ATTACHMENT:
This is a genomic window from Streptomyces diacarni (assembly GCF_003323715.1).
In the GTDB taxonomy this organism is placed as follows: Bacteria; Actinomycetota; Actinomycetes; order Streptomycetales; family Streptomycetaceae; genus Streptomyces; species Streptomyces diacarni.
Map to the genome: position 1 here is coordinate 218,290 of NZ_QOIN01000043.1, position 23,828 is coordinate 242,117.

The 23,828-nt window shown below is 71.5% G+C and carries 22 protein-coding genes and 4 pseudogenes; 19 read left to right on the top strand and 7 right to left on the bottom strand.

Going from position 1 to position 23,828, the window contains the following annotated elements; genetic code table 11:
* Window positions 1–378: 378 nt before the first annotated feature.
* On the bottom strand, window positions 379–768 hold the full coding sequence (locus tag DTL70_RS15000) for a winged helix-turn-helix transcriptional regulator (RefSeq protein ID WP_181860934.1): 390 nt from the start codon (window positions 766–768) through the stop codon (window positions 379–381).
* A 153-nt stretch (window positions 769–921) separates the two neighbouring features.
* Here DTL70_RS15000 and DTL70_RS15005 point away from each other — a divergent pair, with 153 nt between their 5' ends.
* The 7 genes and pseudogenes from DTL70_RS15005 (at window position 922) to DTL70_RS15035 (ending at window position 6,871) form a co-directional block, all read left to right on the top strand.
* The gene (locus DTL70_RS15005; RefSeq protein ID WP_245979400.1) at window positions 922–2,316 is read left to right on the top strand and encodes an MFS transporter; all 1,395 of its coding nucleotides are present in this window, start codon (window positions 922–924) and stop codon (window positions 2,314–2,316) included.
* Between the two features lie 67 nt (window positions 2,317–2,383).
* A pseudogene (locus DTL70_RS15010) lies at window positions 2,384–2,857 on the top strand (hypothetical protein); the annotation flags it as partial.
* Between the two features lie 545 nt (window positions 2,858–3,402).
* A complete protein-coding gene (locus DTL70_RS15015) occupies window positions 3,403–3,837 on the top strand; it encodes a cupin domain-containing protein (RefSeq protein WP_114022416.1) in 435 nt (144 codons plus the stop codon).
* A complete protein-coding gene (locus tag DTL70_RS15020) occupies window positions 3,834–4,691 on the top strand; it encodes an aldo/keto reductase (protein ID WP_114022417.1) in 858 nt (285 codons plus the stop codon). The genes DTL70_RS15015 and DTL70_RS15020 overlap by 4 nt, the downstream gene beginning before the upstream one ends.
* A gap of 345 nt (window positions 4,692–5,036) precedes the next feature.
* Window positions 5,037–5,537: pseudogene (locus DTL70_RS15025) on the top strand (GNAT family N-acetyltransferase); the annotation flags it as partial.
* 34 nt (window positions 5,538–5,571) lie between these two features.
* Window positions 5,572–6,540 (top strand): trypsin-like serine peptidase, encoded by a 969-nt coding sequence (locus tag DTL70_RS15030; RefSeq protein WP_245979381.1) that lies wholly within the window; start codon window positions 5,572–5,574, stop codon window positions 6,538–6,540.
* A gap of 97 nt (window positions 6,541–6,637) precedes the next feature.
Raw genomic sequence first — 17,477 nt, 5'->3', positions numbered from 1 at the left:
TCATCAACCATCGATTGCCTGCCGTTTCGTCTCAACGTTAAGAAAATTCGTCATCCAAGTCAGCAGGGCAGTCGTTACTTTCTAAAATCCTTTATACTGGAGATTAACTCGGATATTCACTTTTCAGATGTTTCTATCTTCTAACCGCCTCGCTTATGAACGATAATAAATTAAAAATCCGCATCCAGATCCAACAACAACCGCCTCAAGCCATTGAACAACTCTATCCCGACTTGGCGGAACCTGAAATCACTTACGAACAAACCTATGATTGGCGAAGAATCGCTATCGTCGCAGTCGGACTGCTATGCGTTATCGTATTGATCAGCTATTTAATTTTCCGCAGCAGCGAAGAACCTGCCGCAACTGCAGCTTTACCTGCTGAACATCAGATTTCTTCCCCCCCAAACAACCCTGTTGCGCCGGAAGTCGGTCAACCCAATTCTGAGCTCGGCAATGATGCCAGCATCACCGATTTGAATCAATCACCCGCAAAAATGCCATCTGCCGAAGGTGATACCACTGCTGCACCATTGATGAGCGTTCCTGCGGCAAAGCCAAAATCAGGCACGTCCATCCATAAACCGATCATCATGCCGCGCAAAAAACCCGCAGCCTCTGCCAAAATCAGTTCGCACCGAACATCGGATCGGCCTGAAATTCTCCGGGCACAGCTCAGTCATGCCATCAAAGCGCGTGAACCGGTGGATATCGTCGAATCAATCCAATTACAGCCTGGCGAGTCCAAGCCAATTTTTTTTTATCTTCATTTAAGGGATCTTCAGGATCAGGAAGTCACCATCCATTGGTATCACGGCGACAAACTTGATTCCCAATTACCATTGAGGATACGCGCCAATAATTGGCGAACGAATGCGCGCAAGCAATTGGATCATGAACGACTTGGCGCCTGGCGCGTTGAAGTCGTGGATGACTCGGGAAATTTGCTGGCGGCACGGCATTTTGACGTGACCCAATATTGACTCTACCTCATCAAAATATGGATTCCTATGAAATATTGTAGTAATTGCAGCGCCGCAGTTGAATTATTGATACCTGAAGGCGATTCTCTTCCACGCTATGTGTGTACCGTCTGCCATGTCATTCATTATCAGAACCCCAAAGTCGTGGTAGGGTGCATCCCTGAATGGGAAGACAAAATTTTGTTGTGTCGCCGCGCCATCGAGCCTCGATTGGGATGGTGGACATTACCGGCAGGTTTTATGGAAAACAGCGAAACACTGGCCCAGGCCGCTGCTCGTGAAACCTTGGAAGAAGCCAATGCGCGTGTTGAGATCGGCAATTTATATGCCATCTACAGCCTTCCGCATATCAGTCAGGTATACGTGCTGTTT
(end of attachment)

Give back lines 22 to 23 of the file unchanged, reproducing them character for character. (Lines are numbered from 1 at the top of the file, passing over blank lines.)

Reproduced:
Raw genomic sequence first — 17,477 nt, 5'->3', positions numbered from 1 at the left:
TCATCAACCATCGATTGCCTGCCGTTTCGTCTCAACGTTAAGAAAATTCGTCATCCAAGTCAGCAGGGCAGTCGTTACTTTCTAAAATCCTTTATACTGGAGATTAACTCGGATATTCACTTTTCAGATGTTTCTATCTTCTAACCGCCTCGCTTATGAACGATAATAAATTAAAAATCCGCATCCAGATCCAACAACAACCGCCTCAAGCCATTGAACAACTCTATCCCGACTTGGCGGAACCTGAAATCACTTACGAACAAACCTATGATTGGCGAAGAATCGCTATCGTCGCAGTCGGACTGCTATGCGTTATCGTATTGATCAGCTATTTAATTTTCCGCAGCAGCGAAGAACCTGCCGCAACTGCAGCTTTACCTGCTGAACATCAGATTTCTTCCCCCCCAAACAACCCTGTTGCGCCGGAAGTCGGTCAACCCAATTCTGAGCTCGGCAATGATGCCAGCATCACCGATTTGAATCAATCACCCGCAAAAATGCCATCTGCCGAAGGTGATACCACTGCTGCACCATTGATGAGCGTTCCTGCGGCAAAGCCAAAATCAGGCACGTCCATCCATAAACCGATCATCATGCCGCGCAAAAAACCCGCAGCCTCTGCCAAAATCAGTTCGCACCGAACATCGGATCGGCCTGAAATTCTCCGGGCACAGCTCAGTCATGCCATCAAAGCGCGTGAACCGGTGGATATCGTCGAATCAATCCAATTACAGCCTGGCGAGTCCAAGCCAATTTTTTTTTATCTTCATTTAAGGGATCTTCAGGATCAGGAAGTCACCATCCATTGGTATCACGGCGACAAACTTGATTCCCAATTACCATTGAGGATACGCGCCAATAATTGGCGAACGAATGCGCGCAAGCAATTGGATCATGAACGACTTGGCGCCTGGCGCGTTGAAGTCGTGGATGACTCGGGAAATTTGCTGGCGGCACGGCATTTTGACGTGACCCAATATTGACTCTACCTCATCAAAATATGGATTCCTATGAAATATTGTAGTAATTGCAGCGCCGCAGTTGAATTATTGATACCTGAAGGCGATTCTCTTCCACGCTATGTGTGTACCGTCTGCCATGTCATTCATTATCAGAACCCCAAAGTCGTGGTAGGGTGCATCCCTGAATGGGAAGACAAAATTTTGTTGTGTCGCCGCGCCATCGAGCCTCGATTGGGATGGTGGACATTACCGGCAGGTTTTATGGAAAACAGCGAAACACTGGCCCAGGCCGCTGCTCGTGAAACCTTGGAAGAAGCCAATGCGCGTGTTGAGATCGGCAATTTATATGCCATCTACAGCCTTCCGCATATCAGTCAGGTATACGTGCTGTTT